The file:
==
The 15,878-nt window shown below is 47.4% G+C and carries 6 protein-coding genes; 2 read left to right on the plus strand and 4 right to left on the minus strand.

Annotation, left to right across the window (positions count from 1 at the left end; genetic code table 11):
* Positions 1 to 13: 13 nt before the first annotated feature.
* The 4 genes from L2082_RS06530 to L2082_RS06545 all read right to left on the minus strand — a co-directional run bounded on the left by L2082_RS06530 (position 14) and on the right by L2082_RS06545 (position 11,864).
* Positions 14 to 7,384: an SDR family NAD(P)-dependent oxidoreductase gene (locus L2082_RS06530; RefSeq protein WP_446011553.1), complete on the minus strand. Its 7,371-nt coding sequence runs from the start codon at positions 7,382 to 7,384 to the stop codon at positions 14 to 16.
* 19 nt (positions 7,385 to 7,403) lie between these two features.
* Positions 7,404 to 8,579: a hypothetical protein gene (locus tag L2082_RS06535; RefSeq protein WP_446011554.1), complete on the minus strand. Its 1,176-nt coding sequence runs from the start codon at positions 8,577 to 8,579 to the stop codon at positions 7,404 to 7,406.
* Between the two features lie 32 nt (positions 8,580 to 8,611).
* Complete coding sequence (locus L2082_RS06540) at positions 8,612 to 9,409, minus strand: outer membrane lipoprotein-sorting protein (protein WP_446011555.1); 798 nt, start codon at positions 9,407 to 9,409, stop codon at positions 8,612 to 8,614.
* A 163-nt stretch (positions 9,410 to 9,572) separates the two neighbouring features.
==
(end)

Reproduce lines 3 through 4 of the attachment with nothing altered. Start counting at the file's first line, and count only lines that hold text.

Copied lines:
* Positions 1 to 13: 13 nt before the first annotated feature.
* The 4 genes from L2082_RS06530 to L2082_RS06545 all read right to left on the minus strand — a co-directional run bounded on the left by L2082_RS06530 (position 14) and on the right by L2082_RS06545 (position 11,864).